Sabio was the lawyer of self-confessed Davao Death Squad (DDS) member Edgar Matobato, who was the first to publicly come out to accuse Duterte of being behind the killings in Davao City as mayor.
In the documents filed, Sabio says he has “direct proof beyond reasonable doubt” that Duterte continued these killings at the national level.
Sabio would later “withdraw” his communication in January 2020, but experts point out this will not affect the ongoing proceedings. He died on April 12, 2021due to cardiac arrest.
Duterte threatens to withdraw the Philippines from being a member-state of the ICC.
He calls the international court useless, saying it really is unable to help small countries. This would be the first of many instances when the President would publicly threaten and insult the ICC, including its officials.
Then-ICC prosecutor Fatou Bensouda says her office is keeping an eye on the incidents in the Philippines as the number of deaths in drug war operations continues to rise almost four months into the Duterte administration.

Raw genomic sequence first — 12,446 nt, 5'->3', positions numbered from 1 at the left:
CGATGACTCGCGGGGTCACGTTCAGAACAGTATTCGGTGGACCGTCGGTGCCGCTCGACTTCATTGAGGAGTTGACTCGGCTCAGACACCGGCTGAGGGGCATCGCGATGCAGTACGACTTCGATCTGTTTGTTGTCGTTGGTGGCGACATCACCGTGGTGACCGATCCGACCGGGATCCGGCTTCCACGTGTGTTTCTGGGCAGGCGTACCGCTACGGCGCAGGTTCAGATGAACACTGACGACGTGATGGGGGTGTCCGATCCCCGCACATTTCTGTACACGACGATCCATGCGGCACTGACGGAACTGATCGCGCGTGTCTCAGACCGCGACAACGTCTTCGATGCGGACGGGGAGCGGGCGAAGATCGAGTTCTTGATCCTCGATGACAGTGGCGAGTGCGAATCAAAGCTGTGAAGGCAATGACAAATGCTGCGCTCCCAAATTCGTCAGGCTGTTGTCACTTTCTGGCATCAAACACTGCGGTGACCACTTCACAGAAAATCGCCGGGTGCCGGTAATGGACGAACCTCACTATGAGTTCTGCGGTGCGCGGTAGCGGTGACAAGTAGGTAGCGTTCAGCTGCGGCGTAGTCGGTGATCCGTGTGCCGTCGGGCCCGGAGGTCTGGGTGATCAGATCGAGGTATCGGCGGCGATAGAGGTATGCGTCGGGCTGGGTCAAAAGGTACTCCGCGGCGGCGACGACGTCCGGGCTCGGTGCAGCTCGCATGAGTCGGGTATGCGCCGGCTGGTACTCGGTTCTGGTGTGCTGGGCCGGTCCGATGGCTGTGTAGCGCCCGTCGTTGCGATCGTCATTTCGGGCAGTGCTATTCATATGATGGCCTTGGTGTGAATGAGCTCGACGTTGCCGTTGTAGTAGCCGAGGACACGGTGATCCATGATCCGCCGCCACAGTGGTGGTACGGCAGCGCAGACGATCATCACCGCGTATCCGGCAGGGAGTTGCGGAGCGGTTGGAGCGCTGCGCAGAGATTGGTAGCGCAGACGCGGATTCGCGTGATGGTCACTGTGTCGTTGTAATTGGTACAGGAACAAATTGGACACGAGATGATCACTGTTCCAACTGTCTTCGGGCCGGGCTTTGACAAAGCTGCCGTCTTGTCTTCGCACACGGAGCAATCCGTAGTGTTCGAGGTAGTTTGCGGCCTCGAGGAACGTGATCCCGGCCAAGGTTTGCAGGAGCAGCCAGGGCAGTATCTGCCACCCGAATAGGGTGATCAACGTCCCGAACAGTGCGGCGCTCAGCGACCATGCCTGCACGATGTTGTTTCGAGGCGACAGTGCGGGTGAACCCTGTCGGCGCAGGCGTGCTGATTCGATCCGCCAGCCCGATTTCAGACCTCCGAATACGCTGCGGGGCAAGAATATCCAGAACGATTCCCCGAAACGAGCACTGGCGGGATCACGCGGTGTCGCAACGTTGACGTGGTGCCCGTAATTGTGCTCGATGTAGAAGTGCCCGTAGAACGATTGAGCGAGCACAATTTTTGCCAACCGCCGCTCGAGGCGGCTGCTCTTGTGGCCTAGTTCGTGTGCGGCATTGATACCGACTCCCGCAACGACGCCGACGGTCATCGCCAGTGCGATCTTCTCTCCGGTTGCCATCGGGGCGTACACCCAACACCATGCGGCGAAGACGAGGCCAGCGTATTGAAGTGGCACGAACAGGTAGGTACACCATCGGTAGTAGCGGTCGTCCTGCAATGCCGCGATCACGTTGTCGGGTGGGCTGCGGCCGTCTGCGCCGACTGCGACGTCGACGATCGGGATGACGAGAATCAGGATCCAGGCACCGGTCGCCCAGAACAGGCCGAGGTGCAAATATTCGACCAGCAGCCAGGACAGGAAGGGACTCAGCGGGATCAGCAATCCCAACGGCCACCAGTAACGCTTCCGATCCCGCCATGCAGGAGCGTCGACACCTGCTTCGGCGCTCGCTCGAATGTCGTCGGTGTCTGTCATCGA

In a statement, she says her office “will be closely following the developments… and record any instance of incitement or resort to violence with a view to assessing whether a preliminary examination into the situation of the Philippines needs to be opened.”
Without naming any official, Bensouda also warns that “any person in the Philippines who incites or engages in acts of mass violence including by ordering, requesting, encouraging or contributing, in any other manner, to the commission of crimes within the jurisdiction of the ICC is potentially liable to prosecution before the Court.”